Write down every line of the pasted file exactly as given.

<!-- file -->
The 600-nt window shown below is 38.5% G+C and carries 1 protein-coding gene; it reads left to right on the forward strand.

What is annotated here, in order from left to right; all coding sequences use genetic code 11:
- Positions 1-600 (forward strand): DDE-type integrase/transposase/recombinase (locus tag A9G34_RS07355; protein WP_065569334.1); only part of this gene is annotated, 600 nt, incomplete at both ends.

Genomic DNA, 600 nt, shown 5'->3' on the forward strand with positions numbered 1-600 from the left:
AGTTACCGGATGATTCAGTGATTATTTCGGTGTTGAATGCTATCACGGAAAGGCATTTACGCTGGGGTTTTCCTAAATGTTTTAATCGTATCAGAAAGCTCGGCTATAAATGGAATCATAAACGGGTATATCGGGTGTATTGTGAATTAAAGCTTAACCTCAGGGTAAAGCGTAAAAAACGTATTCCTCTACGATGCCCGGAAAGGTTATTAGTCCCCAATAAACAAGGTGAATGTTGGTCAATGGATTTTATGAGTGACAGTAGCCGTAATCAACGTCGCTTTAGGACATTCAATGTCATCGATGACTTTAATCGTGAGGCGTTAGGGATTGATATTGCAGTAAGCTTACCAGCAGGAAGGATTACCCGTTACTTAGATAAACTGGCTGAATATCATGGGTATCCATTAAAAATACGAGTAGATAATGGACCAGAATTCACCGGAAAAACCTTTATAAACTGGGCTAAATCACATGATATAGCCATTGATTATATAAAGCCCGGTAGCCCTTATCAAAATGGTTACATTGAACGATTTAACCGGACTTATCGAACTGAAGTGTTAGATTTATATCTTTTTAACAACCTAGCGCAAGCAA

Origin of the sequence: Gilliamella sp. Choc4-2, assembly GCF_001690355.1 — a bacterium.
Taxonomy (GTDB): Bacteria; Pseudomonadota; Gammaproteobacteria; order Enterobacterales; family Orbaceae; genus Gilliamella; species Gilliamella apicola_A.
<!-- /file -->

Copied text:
The 600-nt window shown below is 38.5% G+C and carries 1 protein-coding gene; it reads left to right on the forward strand.

What is annotated here, in order from left to right; all coding sequences use genetic code 11:
- Positions 1-600 (forward strand): DDE-type integrase/transposase/recombinase (locus tag A9G34_RS07355; protein WP_065569334.1); only part of this gene is annotated, 600 nt, incomplete at both ends.

Genomic DNA, 600 nt, shown 5'->3' on the forward strand with positions numbered 1-600 from the left:
AGTTACCGGATGATTCAGTGATTATTTCGGTGTTGAATGCTATCACGGAAAGGCATTTACGCTGGGGTTTTCCTAAATGTTTTAATCGTATCAGAAAGCTCGGCTATAAATGGAATCATAAACGGGTATATCGGGTGTATTGTGAATTAAAGCTTAACCTCAGGGTAAAGCGTAAAAAACGTATTCCTCTACGATGCCCGGAAAGGTTATTAGTCCCCAATAAACAAGGTGAATGTTGGTCAATGGATTTTATGAGTGACAGTAGCCGTAATCAACGTCGCTTTAGGACATTCAATGTCATCGATGACTTTAATCGTGAGGCGTTAGGGATTGATATTGCAGTAAGCTTACCAGCAGGAAGGATTACCCGTTACTTAGATAAACTGGCTGAATATCATGGGTATCCATTAAAAATACGAGTAGATAATGGACCAGAATTCACCGGAAAAACCTTTATAAACTGGGCTAAATCACATGATATAGCCATTGATTATATAAAGCCCGGTAGCCCTTATCAAAATGGTTACATTGAACGATTTAACCGGACTTATCGAACTGAAGTGTTAGATTTATATCTTTTTAACAACCTAGCGCAAGCAA

Origin of the sequence: Gilliamella sp. Choc4-2, assembly GCF_001690355.1 — a bacterium.
Taxonomy (GTDB): Bacteria; Pseudomonadota; Gammaproteobacteria; order Enterobacterales; family Orbaceae; genus Gilliamella; species Gilliamella apicola_A.